From the very outset, the ability of the PA to provide healthcare to Palestinians was hampered by the division of the West Bank under the agreement into three zones: Areas A, B and C. Twenty years later it remains the case that only 18% of the West Bank falls under PA civil and security control (Area A), 20% is under PA control with responsibility for security jointly held by Israel and the PA (Area B), while the remaining 62% of the West Bank is under full Israeli civil and security control (Area C).
Unequal access to healthcare in the Jordan Valley in Area C – which is home to around 60,000 Palestinians – provides one of the starkest examples of the extent to which the Accords have cemented the divide between Palestinian and Israeli services. Israelis living in illegal settlements there enjoy government subsidies and much greater access to services and local resources than Palestinian residents. While the Israeli Ministry of Health is able to freely construct and administer health clinics for the settlements in the area, the Palestinian Ministry of Health is not able to build health facilities in 87% of the Jordan Valley without obtaining a building permit from the Israeli authorities – which are rarely granted. The network of checkpoints and barriers in Area C, together with the proximity of settlements, also makes it difficult for staff and patients to reach clinics or hospitals.
The closest hospitals for Palestinians in the Jordan Valley are in Jericho and Nablus cities. The hospital in Jericho is far from many Palestinian villages and those seeking treatment in Nablus face potential delays at checkpoints. Last month, for example, a young boy who suffered a snake bite was reported to have been denied permission to pass through a checkpoint for an hour and a half by Israeli soldiers, who refused to call an ambulance. Eventually an ambulance from the Palestinian Red Crescent managed to access the area and transfer to the boy to Rafidiya hospital in Nablus, where he was said to be in a critical condition.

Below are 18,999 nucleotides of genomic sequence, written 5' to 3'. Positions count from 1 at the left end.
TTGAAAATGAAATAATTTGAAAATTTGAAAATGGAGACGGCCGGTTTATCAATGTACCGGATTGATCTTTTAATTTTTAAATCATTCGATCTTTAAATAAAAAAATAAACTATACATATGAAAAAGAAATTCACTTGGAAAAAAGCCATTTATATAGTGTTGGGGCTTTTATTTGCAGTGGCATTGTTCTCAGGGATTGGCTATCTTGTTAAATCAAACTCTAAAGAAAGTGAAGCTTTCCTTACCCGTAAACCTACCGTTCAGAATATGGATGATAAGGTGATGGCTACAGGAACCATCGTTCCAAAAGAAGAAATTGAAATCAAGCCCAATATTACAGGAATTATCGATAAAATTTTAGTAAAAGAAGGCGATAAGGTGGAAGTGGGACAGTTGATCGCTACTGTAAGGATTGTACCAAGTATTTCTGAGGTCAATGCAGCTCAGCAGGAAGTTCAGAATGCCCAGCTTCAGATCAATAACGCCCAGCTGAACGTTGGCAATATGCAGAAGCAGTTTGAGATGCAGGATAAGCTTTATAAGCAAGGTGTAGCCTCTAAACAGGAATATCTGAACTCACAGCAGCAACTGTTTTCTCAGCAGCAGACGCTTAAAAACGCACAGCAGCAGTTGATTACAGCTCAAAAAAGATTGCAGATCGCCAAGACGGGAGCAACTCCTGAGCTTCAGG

Restrictions on movement are also preventing or impeding referrals to medical centres in East Jerusalem and Israel. The main specialised Palestinian hospitals are, and always have been, located in East Jerusalem. Last year alone, 39,280 patients, companions and visitors from the West Bank and Gaza did not make it to the hospitals they were referred to because their permits were denied by the Israeli authorities. Even in extreme emergencies, ambulances from the rest of the West Bank are only permitted to enter East Jerusalem in exceptional circumstances, when prior approval has been given by the Israeli Civil Administration and checkpoint personnel agree. In 2012, only 9% of requests for ambulances to enter East Jerusalem were approved.
The status of occupied East Jerusalem – which was illegally annexed by Israel in 1967 – was left out of the Oslo agreement. As a result, it remains under de facto Israeli control today. While the political, economic, social and religious significance of East Jerusalem for Palestinians gets some attention, its additional importance as the location of Palestine’s six specialist hospitals tends to go unacknowledged.